Matthew Geremia was a Sinatra fan. And though his parents and younger brothers kept him happy and smiling, it was Ol’ Blue Eyes that could always put Matthew at ease.
Born at 27 weeks, and diagnosed with cerebral palsy, a life of ease was not in the cards for Matthew. But he was lucky enough to be raised by loving and attentive parents, Marlene and Bruno, who filled the Geremia house with more than just music.
“We always understood the value of home,” says Marlene Geremia.
“We both grew up in caring, happy environments in which the whole family enjoyed being together. When we decided to have children, we wanted to lay that same foundation.”
And while Matthew’s diagnosis demanded considerably more attention than in other homes, it also underscored the importance and impact of unconditional support.
“We tried our best to keep the mood light and positive,” says Bruno.
“But it was the sense of trust and teamwork in the house that made for a lot of happy memories for Matthew and our twins, Alexander and Daniel. I believe that the love and care that we all shared helped Matthew to live much longer than expected.”
Matthew was well into his teenage years when his health began to worsen significantly. And though he was always non-verbal, there was no question in the mind of the Geremias that Matthew would want to spend his final days in the comfort of home.
After a prolonged stay at Sick Kids Hospital, accommodations were made to bring Matthew home, to live out his life according to plan. But with the tumult of nursing staff and medical equipment that were needed to keep Matthew comfortable, the Geremia house no longer felt like home.
Founded in 2013 as an operating division of the Philip Aziz Centre For Hospice Care, Emily’s House filled the need for a facility that could offer parents a break, while their children received 24/7 respite or palliative care, in a non-clinical environment.
But Emily’s House is so much more than that.
Dr. Adam Rapoport, Medical Director of the Paediatric Advanced Care Team at Sick Kids Hospital and the Medical Director of Emily’s House explains, “Anyone who has spent time in a hospital knows about the beeping and overhead bells, the constant disruptions and the lack of privacy. When it comes to care focussed on maximizing comfort at the end of a child’s life, different factors become a priority when considering the ideal setting.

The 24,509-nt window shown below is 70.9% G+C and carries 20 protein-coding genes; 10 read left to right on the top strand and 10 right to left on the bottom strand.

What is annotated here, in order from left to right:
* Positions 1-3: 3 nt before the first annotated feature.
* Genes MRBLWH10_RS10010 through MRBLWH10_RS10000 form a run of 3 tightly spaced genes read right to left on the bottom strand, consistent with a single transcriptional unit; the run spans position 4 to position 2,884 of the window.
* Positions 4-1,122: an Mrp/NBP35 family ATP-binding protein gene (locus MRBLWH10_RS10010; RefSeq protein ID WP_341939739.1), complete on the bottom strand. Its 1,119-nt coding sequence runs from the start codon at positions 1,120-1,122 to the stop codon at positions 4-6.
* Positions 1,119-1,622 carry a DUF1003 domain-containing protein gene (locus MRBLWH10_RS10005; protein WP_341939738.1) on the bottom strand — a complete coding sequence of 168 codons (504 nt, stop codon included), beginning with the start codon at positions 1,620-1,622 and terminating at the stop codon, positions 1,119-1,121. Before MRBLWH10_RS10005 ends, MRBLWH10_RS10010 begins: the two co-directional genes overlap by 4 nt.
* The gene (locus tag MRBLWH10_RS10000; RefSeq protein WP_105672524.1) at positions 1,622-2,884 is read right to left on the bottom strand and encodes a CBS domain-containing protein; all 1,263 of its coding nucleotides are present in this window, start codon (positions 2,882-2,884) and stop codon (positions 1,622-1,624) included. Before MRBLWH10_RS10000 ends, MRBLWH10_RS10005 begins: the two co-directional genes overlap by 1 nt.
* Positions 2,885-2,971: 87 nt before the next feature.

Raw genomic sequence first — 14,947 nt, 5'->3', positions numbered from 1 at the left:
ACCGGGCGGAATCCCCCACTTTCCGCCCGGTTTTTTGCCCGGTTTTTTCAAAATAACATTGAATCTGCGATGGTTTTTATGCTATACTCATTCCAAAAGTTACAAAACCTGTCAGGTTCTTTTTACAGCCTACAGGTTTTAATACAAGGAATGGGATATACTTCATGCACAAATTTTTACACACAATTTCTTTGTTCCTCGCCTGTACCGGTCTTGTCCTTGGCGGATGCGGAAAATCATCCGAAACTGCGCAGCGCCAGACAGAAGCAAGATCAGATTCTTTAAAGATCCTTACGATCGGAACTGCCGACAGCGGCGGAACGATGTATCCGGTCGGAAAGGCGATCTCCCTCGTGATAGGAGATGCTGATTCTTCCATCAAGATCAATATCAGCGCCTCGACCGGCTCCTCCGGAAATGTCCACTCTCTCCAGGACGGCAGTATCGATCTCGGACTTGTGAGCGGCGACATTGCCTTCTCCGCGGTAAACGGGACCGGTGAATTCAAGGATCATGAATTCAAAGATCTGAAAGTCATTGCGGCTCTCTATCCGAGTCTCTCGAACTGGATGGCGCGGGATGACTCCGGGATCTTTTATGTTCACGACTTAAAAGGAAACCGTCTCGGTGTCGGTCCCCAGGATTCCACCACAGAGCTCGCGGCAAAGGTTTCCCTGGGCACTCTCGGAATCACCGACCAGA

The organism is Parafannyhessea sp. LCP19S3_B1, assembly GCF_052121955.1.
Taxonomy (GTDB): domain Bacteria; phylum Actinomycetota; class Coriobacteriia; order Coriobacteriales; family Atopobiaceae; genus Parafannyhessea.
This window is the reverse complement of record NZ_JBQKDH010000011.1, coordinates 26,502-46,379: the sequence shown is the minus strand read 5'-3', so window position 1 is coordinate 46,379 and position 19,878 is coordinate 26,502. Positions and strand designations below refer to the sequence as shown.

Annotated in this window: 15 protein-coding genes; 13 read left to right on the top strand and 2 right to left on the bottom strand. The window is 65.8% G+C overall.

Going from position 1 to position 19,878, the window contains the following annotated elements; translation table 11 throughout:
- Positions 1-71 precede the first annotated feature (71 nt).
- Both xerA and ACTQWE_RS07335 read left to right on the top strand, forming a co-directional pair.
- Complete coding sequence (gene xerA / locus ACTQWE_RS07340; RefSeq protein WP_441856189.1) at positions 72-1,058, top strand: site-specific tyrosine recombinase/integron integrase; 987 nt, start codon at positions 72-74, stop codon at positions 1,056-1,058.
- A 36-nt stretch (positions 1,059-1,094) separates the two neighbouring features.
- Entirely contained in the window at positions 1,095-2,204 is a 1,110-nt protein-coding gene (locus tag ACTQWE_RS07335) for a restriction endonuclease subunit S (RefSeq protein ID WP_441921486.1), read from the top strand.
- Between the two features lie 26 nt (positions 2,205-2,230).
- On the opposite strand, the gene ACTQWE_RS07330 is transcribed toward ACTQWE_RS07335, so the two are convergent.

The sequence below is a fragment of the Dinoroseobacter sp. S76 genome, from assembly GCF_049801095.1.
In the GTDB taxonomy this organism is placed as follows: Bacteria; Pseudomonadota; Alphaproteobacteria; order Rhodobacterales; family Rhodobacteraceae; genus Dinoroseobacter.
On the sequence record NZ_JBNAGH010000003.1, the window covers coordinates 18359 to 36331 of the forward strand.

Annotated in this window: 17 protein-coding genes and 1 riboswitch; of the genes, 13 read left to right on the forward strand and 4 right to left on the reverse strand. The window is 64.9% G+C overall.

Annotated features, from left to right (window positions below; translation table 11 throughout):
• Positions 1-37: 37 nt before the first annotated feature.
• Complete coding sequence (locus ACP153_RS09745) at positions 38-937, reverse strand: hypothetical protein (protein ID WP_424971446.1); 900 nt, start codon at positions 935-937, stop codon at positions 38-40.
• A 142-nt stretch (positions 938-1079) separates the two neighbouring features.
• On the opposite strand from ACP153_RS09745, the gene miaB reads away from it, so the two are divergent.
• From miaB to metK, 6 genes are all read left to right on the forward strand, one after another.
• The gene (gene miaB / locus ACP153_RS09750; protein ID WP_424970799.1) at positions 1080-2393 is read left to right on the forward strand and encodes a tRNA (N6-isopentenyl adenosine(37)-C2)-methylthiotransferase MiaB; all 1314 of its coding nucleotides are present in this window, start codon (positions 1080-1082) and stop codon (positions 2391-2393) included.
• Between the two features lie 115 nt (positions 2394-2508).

“At Emily’s House, patient and family rooms were designed to promote feelings of warmth and comfort, while ensuring that the highest quality palliative care can still be provided.”
For residents and their families, Emily’s House truly is a home away from home. Founding member and CEO Rauni Salminen had exactly that in mind when she envisioned the design for the facility.
“We knew that we wanted to build a child-friendly environment,” says Salminen.
“And the house we saw on Jack Layton Way had great potential. It was on a big lot, in a lovely part of Riverdale … but we were determined to design the inside like a home.”
That feeling of home hits you almost immediately upon entering Emily’s House. Big windows flood the space with light, and a turn to the right leads you into a huge, collective kitchen space. The kitchen is the social hub of the House and the scene of boisterous meals, family gab sessions and epic parties.
“The minute we walked into Emily’s House, I felt a sense of ease,” says Marlene. “It just felt like home. I was still nervous to see how Matthew would respond upon his arrival. But when we saw what the staff had done to decorate Matthew’s room, I felt like I was going to melt …”
One of the nurses had hung a musical mobile above Matthew’s bed, and the incredible staff and volunteers had decorated the walls with posters of Frank Sinatra. So Matthew was at ease from the very first moment.
For over seven months, Emily’s House provided care for Matthew and a quality of life that he wouldn’t have found elsewhere.
The facility is large enough to accommodate 10 patients at a time comfortably, and Matthew had an ample-sized room with his parents occupying the adjoining room. The family was able to have private moments together, playing board games and watching movies.
But they always knew that the dedicated care team was just outside their door.
And with the rooftop garden and barbecue, sibling playroom, and outdoor patio space, there were plenty of places for the family to socialize with the staff and other residents.
“Our twin boys loved being down at Emily’s House with Matthew,” says Bruno.
“And we were able to do things as a family that we would never have been able to do elsewhere. From epic Halloween and New Year’s Eve parties, when we kept Matthew up past midnight, to a ‘Fedora’ party, where everyone wore fedoras in honour of Frank Sinatra.
“We felt like a family … when we most needed to feel like a family.”
Once it was clear that Matthew was nearing the end of his journey, the nursing staff helped to guide Bruno and Marlene through the process. In those final moments, Matthew was wrapped up in a hug blanket, upon which they had all written messages of love. A light rain was falling outside, and music played quietly on the radio as they all held hands and took deep breaths.
“Matthew opened his eyes in the last minute,” recalls Marlene. “It was as if he was saying thank you. And I love you.”
And the song that played as he passed peacefully was a Sinatra tune … called, “That’s Life.”
The team at Emily’s House still feels like family to Bruno, Marlene and the twins.
For the Geremias, the experience that was afforded to them over those last months of Matthew’s life was invaluable. It allowed them the luxury of a home away from home.
Both Bruno and Marlene remain active advocates for Emily’s House, sharing their story and their gratitude, and encouraging continued public funding of this life-affirming facility. Please visit Emily’s House should you wish to support their efforts with a donation.